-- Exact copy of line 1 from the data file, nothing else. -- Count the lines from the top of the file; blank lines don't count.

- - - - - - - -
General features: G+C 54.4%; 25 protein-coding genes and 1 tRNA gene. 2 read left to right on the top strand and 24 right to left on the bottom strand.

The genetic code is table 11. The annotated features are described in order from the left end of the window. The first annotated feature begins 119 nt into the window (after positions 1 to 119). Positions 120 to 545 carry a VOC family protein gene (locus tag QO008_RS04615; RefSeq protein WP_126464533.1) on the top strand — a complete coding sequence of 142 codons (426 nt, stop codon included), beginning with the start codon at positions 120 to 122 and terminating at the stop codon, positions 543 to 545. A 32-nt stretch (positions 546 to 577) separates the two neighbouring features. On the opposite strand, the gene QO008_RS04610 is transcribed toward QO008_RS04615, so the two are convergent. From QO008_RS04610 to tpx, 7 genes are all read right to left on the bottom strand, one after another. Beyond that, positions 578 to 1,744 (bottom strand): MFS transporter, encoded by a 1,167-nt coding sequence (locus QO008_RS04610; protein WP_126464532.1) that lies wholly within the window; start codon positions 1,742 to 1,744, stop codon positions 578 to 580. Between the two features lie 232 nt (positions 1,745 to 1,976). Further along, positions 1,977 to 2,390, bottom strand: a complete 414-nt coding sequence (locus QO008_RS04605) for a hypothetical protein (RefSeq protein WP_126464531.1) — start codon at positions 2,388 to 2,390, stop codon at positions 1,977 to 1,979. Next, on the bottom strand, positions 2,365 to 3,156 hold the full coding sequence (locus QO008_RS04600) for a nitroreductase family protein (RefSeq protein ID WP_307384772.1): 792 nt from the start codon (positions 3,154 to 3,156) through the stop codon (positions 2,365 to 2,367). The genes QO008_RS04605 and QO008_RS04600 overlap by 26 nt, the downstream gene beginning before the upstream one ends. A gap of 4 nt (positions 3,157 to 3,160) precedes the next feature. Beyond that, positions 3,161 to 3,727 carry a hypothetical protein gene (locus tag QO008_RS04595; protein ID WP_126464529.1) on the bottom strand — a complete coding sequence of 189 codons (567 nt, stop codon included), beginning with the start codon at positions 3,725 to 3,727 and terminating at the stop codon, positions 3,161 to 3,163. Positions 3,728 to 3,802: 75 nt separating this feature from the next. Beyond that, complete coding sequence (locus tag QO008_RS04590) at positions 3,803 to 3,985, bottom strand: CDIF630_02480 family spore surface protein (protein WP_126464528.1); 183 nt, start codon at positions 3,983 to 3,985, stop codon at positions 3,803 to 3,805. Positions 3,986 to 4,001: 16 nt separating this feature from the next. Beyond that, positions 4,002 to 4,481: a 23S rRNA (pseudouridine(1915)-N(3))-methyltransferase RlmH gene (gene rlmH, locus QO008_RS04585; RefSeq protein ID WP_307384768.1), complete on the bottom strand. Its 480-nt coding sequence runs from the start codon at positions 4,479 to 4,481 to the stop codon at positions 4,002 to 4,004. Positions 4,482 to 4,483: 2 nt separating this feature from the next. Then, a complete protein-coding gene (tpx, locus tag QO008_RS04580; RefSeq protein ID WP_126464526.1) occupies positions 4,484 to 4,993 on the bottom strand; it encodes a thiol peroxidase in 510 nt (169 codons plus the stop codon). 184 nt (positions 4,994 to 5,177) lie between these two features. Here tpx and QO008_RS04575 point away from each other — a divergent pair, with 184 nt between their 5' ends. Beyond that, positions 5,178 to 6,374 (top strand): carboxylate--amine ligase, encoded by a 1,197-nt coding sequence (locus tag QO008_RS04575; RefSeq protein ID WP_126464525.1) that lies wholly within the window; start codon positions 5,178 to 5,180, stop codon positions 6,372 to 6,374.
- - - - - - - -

General features: G+C 54.4%; 25 protein-coding genes and 1 tRNA gene. 2 read left to right on the top strand and 24 right to left on the bottom strand.